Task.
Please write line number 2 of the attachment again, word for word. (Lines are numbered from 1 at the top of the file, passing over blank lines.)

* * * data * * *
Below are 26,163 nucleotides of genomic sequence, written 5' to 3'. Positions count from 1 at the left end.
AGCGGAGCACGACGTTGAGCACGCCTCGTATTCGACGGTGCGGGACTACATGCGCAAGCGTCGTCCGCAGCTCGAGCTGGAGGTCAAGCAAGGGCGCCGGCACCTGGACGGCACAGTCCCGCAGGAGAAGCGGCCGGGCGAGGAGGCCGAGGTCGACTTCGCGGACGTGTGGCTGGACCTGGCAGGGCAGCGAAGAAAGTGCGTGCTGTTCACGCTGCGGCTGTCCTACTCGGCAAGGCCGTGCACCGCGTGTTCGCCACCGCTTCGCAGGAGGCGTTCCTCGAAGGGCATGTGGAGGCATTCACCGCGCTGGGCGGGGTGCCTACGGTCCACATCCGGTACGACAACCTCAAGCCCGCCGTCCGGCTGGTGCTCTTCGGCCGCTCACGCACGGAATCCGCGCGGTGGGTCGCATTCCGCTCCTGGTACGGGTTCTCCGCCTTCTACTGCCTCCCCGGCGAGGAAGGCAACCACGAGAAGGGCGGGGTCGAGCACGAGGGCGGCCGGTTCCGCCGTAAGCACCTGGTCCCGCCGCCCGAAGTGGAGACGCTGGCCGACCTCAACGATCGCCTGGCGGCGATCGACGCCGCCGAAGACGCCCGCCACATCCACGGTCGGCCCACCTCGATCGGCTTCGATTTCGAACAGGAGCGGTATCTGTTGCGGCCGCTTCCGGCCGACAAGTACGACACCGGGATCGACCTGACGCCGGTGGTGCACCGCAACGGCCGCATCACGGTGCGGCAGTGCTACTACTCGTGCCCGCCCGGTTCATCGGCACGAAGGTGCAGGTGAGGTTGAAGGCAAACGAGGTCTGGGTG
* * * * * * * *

AGCGGAGCACGACGTTGAGCACGCCTCGTATTCGACGGTGCGGGACTACATGCGCAAGCGTCGTCCGCAGCTCGAGCTGGAGGTCAAGCAAGGGCGCCGGCACCTGGACGGCACAGTCCCGCAGGAGAAGCGGCCGGGCGAGGAGGCCGAGGTCGACTTCGCGGACGTGTGGCTGGACCTGGCAGGGCAGCGAAGAAAGTGCGTGCTGTTCACGCTGCGGCTGTCCTACTCGGCAAGGCCGTGCACCGCGTGTTCGCCACCGCTTCGCAGGAGGCGTTCCTCGAAGGGCATGTGGAGGCATTCACCGCGCTGGGCGGGGTGCCTACGGTCCACATCCGGTACGACAACCTCAAGCCCGCCGTCCGGCTGGTGCTCTTCGGCCGCTCACGCACGGAATCCGCGCGGTGGGTCGCATTCCGCTCCTGGTACGGGTTCTCCGCCTTCTACTGCCTCCCCGGCGAGGAAGGCAACCACGAGAAGGGCGGGGTCGAGCACGAGGGCGGCCGGTTCCGCCGTAAGCACCTGGTCCCGCCGCCCGAAGTGGAGACGCTGGCCGACCTCAACGATCGCCTGGCGGCGATCGACGCCGCCGAAGACGCCCGCCACATCCACGGTCGGCCCACCTCGATCGGCTTCGATTTCGAACAGGAGCGGTATCTGTTGCGGCCGCTTCCGGCCGACAAGTACGACACCGGGATCGACCTGACGCCGGTGGTGCACCGCAACGGCCGCATCACGGTGCGGCAGTGCTACTACTCGTGCCCGCCCGGTTCATCGGCACGAAGGTGCAGGTGAGGTTGAAGGCAAACGAGGTCTGGGTG